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Analysis of the ORA47 transcription factor involved in jasmonic acid signal transduction in Arabidopsis thaliana

Project information

Grant agreement ID: 25262

  • Start date

    1 September 2006

  • End date

    31 August 2008

Funded under:

FP6-MOBILITY

Coordinated by:

LEIDEN UNIVERSITY

Netherlands

Objective

Plants defend themselves against stress, including pathogen or herbivore attack, via biosynthesis of protective secondary metabolites and defence proteins. Stress induces this response via a complex signal transduction network with jasmonic acid (JA) and r elated compounds as major players.

Stress induces JA biosynthesis via the so-called octadecanoid pathway. The genes encoding octadecanoid pathway enzymes are themselves induced by JA, indicating that JA initiates an autostimulatory loop. It is unknown how stress activates the octadecanoid pathway, how the produced JA is perceived, and how that leads to expression of JA biosynthesis genes and defence genes.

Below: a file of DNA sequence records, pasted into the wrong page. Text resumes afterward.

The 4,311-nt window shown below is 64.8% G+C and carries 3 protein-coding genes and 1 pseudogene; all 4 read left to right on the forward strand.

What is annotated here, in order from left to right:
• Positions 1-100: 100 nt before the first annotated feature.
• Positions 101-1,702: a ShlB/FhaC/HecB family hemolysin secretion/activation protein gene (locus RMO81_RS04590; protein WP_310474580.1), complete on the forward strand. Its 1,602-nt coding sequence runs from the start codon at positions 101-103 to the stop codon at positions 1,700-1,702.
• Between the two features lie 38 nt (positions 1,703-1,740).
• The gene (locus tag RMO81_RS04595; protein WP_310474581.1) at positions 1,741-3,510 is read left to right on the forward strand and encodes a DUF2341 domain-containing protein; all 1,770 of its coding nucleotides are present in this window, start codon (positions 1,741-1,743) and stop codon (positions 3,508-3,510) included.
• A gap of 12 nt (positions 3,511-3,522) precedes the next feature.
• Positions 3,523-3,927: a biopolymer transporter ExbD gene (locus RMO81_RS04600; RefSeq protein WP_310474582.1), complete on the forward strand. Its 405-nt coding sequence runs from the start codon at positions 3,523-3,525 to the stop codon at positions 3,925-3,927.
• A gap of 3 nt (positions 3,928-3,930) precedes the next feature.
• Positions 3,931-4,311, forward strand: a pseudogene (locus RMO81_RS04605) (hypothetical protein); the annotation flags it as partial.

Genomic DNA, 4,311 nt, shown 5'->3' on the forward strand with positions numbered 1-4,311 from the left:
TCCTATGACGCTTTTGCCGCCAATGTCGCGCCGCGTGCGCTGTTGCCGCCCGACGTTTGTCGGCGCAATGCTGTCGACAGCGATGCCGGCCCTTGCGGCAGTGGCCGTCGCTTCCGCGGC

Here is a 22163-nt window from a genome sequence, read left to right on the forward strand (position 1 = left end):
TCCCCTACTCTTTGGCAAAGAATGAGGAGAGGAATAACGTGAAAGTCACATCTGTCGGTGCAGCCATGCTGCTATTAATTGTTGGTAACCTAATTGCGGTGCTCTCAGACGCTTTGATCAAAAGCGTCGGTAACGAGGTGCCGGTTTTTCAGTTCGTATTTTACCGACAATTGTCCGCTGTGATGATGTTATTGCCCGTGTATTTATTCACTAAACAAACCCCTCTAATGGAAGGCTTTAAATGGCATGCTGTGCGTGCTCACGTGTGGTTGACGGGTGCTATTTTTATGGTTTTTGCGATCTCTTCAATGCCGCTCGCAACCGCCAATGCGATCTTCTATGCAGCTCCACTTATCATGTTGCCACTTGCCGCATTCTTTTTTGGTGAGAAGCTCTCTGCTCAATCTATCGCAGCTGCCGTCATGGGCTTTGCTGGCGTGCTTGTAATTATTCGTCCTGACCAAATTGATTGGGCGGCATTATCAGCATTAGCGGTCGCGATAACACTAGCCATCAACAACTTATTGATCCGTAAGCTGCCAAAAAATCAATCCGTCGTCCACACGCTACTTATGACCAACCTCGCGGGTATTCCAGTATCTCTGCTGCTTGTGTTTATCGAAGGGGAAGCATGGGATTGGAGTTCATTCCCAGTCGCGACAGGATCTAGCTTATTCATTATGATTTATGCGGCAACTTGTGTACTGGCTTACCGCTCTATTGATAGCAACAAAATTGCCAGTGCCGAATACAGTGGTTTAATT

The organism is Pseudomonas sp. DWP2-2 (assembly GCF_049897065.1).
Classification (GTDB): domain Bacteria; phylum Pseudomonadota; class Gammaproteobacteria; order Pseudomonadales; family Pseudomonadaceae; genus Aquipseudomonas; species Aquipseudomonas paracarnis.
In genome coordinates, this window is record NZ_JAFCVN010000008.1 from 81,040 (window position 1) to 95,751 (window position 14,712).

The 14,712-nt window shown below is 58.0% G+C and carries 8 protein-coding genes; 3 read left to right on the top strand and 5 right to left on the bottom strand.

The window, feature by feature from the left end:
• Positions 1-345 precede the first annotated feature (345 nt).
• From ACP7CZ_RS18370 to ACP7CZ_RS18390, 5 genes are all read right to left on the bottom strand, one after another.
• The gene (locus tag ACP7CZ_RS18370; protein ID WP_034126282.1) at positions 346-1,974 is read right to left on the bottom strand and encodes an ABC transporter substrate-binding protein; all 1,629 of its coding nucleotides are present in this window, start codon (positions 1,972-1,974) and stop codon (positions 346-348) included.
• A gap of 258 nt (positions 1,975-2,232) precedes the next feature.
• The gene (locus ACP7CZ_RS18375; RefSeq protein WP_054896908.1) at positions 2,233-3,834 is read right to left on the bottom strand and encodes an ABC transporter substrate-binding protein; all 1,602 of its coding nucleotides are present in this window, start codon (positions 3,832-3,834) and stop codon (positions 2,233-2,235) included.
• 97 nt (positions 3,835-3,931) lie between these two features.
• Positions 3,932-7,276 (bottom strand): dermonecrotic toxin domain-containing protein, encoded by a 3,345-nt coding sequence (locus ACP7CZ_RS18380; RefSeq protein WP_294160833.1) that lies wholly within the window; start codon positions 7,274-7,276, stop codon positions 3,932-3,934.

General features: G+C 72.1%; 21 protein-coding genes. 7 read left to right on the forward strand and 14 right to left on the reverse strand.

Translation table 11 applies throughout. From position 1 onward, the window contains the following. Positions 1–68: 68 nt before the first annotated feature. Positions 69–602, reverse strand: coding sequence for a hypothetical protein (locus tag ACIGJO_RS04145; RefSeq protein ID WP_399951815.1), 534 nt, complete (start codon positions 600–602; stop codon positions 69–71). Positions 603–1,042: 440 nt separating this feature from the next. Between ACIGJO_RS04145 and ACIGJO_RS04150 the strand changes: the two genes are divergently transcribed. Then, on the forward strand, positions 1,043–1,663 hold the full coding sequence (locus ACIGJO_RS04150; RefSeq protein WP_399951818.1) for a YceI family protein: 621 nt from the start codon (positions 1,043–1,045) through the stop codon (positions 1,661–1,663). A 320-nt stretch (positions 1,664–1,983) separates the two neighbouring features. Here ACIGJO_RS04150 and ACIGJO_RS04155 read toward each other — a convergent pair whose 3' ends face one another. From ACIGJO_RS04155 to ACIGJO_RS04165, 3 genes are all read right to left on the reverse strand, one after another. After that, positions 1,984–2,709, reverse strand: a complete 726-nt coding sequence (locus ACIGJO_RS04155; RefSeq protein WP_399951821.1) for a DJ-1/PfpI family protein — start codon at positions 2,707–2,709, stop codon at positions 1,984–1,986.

Knowledge about these processes will contribute to enhanced productivity of industrially and agronomic ally important plant species. The host group has identified the AP2-domain transcription factor ORA47, which regulates the JA-responsive expression of JA biosynthesis genes in Arabidopsis thaliana.

The protein synthesis inhibitor cycloheximide does not inhibit JA-induced JA biosynthesis gene expression, indicating that de novo synthesis of ORA47 protein is not necessary.

Therefore, JA activates pre-existing ORA47 protein, for example via a change in the posttranslational modification (e.g. phosphorylation) status, and/or via changes in the interaction with accessory regulatory proteins. ORA47 is the first terminal component of the JA signal transduction pathway characterized in Arabidopsis.

The main aim of this research proposal is to identify key proteins t hat interact with and/or activate ORA47 in a JA-responsive manner. Another aim is to study whether ORA47 is posttranslationally modified, and if so, whether JA affects the modification status.

One experimental approach uses a modified yeast two-hybrid system called Cytotrap system. Another approach uses transgenic Arabidopsis plants expressing TAP-tagged ORA47 protein, to isolate proteins interacting with ORA47 via tag-guided co-purification.

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Coordinator

LEIDEN UNIVERSITY

Address

Rapenburg 70
Leiden

Netherlands

Project information

Grant agreement ID: 25262

  • Start date

    1 September 2006

  • End date

    31 August 2008

Funded under:

FP6-MOBILITY

Coordinated by:

LEIDEN UNIVERSITY

Netherlands